Professor Edwards is an awkward turtle, but likely one of the best lecturers I have ever had. This course is a heavy amount of work, but I can't imagine someone better to inspire a passion for programming language design as well as compilers (although he himself recommends Aho). Like everyone said before, the final project is a monster, it's really the whole course in one project. That being said, this is one of those classes where almost all the theory you learn in lecture can be directly or indirectly addressed by the design and coding of your project. Everyone says to pick an amazing team, which if you are like me and took the course your first sem in Columbia, is like saying try really hard to get lucky. Nevertheless, whoever your team may be, it pays off to work on your project incrementally and try to get everyone involved as early as possible. In the end, I think he mentions almost all projects get good grades although you'll have to work hard on yours. TL;DR: Take this class if you're really interested in the subject matter. Not a good class to tack on for a GPA boost or to check off a requirement.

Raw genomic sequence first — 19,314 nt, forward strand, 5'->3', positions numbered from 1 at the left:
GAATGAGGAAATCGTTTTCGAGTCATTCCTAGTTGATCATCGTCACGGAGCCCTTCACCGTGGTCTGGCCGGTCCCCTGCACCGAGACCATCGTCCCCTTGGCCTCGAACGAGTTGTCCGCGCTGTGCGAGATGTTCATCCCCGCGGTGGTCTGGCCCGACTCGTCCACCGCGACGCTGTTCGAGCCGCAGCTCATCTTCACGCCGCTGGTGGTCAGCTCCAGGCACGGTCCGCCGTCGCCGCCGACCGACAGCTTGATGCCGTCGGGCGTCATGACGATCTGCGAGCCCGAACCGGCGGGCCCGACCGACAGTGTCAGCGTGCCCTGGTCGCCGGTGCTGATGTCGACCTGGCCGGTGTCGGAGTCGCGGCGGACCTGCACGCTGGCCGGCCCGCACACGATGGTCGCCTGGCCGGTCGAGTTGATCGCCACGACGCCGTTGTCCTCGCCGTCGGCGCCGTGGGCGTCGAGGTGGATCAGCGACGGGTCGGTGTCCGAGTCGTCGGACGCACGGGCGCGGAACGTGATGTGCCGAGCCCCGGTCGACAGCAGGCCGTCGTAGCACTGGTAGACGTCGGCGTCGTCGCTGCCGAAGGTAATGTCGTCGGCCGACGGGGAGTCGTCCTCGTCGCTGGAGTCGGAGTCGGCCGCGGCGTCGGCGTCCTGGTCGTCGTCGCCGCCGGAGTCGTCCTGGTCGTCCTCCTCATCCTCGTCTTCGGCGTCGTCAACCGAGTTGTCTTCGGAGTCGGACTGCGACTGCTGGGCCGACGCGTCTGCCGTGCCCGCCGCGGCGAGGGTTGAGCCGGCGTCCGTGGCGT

Professor Edwards is fantastic. He is engaging, funny, and extremely smart. This was a really great class, and I learned a ton. That being said, the project is definitely a ton of work, so start early! The material that you learn in class doesn't help much with the project itself. So, don't worry about starting the project before you feel like you learn the relevant information in class, because you likely will learn the information way after you need to already have applied it to your compiler.
Proffesor Edwards' is a world-class lecturer! He has complete and absolute mastery over his material (feel free to ask him about any possible tangent, he'll answer you). He is refreshingly down to earth and very humble, all around a gem of a human being. It is obvious that he loves lecturing, and puts himself fully into it. Lectures are somehow very easy to pay attention to as he's always able to keep it exciting. -A huge fan!